Susan's Blog

Tuesday, September 30, 2014

Can you feel the love on October 11?

Family-friendly Broadway is nothing new, and its success is no surprise. But autism-friendly Broadway is a stroke of marketing genius. Billed as “judgment-free, ” these shows generally offer a stimuli-sensitive environment: low light and sound, quiet space, autism specialists available for extra support.

There have been pockets of such performances offered around the country in the last six years but Theater Development Fund’s (TDF) Autism Theatre Initiative has taken the concept to a new level. TDF has been funding overwhelmingly popular performances – most recently the Lion King — at venues like Los Angeles’ Pantages Theater and the Autism Speaks-Boston Opera House venture on October 11. The Madison Square Garden Lion King on September 28 apparently sold out in just days.

I am of course, a veteran autism mom – Nat is almost 25 – and this kind of trend is, well, music to my ears. When Nat was a child, he didn’t even get to go to school in his hometown, let alone participate in any normal after school fun. For Nat, rather than taking an art class like his brothers did, or a group music lesson, everything Nat did was  therapeutic — music therapy, art therapy. Or I had to pay big bucks for a one-to-one, which I only did for Sunday School because back then that synagogue had no special needs curriculum. I did organize an autism spectrum soccer team, but the coaches gravitated towards the less autistic teammates and left Nat in the dust. One year he was taught to tolerate wearing a costume so that he could be in the class play. Everyone could say he was being included, but was he? It just seemed so — fake.

Still, I never gave up looking for a welcoming place where Nat could really participate, like any other kid. And every now and then we did manage a family outing to a movie, with no behaviors, no outbursts, and with a lot of positive reinforcement. In the safe accepting dark of the theater we’d dole out a piece of popcorn to him every few minutes that he was quiet. Back then our goal was usually getting through things – enjoyment took a back seat. “Declare victory then get the hell out,” my husband would say.

I will readily admit that I had serious problems with being oversensitive to anyone looking at Nat cross-eyed. I have intolerance-for-Nat radar that may be highly tuned to a faulty. So I was not much help when it came to joining with organizations that offered kid experiences. Still I yearned for a time when we didn’t have to explain Nat and watch his every move and try to intercept his autism so that everyone else could enjoy their lives. I faulted society for being intolerant and clueless. But most of the time, I faulted myself for being unable to give him more of a normal life.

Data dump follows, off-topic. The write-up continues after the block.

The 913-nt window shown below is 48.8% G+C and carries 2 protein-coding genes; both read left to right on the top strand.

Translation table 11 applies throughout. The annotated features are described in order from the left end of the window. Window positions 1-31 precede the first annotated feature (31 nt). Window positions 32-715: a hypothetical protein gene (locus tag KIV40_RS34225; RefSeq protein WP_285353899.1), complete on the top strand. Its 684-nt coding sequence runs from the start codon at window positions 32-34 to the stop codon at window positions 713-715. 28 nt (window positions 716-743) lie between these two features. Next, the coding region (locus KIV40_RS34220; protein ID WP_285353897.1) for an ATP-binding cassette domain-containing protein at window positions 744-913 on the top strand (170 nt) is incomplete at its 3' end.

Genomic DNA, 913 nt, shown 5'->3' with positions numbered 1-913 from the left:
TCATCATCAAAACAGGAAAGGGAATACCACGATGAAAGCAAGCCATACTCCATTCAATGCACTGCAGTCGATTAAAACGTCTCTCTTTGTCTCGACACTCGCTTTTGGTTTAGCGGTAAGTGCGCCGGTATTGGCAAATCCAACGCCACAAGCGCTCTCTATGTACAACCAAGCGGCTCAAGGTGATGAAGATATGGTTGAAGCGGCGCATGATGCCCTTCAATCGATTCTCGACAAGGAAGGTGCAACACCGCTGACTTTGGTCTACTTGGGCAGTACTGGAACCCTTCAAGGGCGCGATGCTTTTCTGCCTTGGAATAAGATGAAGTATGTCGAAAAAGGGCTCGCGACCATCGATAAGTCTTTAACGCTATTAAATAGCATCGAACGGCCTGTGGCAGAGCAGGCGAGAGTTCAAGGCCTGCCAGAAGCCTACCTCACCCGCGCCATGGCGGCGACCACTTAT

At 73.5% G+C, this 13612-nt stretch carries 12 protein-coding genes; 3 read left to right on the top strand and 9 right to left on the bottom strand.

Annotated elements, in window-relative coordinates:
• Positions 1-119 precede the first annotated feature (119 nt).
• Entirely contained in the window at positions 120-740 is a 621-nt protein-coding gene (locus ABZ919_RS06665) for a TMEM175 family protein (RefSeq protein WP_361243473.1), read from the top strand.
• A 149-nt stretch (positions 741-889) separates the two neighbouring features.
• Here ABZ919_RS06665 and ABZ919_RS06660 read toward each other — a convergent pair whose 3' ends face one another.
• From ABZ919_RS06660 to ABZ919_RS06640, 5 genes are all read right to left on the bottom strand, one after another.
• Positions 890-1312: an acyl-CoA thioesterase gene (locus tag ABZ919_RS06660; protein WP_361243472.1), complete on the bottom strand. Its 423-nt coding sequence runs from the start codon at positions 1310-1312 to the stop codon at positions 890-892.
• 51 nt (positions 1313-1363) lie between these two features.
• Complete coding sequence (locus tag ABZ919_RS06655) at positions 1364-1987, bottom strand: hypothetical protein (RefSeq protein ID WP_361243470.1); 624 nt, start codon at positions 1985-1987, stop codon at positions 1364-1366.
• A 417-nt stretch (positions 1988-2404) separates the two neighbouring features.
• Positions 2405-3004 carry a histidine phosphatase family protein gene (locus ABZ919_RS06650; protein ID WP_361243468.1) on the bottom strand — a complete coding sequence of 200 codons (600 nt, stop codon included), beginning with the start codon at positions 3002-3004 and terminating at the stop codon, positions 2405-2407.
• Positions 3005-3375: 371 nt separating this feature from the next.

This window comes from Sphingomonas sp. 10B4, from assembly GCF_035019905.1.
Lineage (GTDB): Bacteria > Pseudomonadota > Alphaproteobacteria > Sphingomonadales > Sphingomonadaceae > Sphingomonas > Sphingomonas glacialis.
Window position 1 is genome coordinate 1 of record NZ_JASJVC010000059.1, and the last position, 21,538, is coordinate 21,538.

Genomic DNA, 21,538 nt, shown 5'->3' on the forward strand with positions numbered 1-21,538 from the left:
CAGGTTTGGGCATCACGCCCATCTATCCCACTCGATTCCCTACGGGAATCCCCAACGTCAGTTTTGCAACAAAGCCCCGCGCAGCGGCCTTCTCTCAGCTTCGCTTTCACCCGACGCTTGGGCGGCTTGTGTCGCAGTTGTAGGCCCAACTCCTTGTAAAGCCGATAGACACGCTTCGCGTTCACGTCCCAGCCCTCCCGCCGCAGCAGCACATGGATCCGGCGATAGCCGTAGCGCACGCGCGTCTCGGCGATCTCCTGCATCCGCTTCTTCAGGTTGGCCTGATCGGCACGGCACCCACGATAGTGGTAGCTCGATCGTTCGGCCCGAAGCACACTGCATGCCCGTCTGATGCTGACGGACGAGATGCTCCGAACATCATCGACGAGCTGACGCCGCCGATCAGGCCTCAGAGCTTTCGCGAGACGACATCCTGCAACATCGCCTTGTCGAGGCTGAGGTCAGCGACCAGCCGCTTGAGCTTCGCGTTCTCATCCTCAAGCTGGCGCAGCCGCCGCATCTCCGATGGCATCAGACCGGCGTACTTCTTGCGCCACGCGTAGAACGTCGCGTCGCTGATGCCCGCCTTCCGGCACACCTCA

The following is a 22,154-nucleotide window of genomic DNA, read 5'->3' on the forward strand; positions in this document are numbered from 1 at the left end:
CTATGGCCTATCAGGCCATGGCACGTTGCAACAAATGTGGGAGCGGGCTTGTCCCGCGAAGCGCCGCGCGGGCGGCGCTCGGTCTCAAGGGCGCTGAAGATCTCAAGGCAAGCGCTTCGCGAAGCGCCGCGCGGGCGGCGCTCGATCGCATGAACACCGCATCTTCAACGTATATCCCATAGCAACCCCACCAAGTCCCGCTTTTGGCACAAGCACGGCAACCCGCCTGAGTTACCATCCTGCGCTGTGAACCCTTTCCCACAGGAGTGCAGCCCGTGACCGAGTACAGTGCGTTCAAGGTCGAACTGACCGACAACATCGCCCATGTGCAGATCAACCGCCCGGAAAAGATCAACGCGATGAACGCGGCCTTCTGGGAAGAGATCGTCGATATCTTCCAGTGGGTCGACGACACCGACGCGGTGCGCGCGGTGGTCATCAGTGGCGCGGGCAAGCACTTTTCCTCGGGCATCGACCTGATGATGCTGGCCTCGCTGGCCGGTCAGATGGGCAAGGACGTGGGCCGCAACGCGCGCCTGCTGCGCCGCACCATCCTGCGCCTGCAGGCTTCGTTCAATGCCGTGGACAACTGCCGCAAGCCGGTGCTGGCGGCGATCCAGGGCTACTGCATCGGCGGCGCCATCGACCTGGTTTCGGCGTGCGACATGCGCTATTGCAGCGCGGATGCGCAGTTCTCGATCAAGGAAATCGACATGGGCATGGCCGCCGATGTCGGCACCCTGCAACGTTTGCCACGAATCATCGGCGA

Wow, have things changed. Not to sound cynical, but autism is big business. And yes, many more people really care about our guys and want to help them enjoy our world. So I am cheering for the autism-friendly Lion King performances — not only because I love the show, but because of the attention and respect being given to kids like Nat. Yes, it is a separate performance, but it is the real deal. And I have made my peace with the fact that with autism, sometimes inclusion simply means having the same experience as other people.  Sure, I wish that every performance in every theater could be autism-friendly. Yes, there is still a stony part of me that is resentful of the generally autism-unfriendly world. But, hey, one step at a time. You know – Hakuna Matata.


I have friends who have attended this in NY, and it’s the real thing. They’ve shared that their son would never be able to attend an entire show unless it was in this kind of format. Makes me happy too, and although I’ve only been doing the autism gig for eleven years, I think generally things have gotten better too!

— added by kim mccafferty on Wednesday, October 1, 2014 at 1:13 pm

This made me very happy! But Nat cannot be 24 years old? Impossible;)

Ben will be a teenager this next year and he was in early childhood when I first read MPWA (it has forever changed my world-thank you).

Thanks for continuing to share.


— added by Molly on Monday, October 6, 2014 at 8:27 pm

Aw, Molly. You’re sweet and I’m glad you still read me.

— added by Susan Senator on Monday, October 6, 2014 at 11:02 pm

When we lived in NYC, I kept hoping we’d get to attend a TDF production. Sadly the tickets to shows I wanted to bring Teo to (considerably cheaper than for regular shows) always sold out within an hour of going live. It’s a really great program, though, which is why I have fingers crossed we’ll get to live in NYC again some day.

— added by Vickie on Thursday, October 9, 2014 at 1:44 pm

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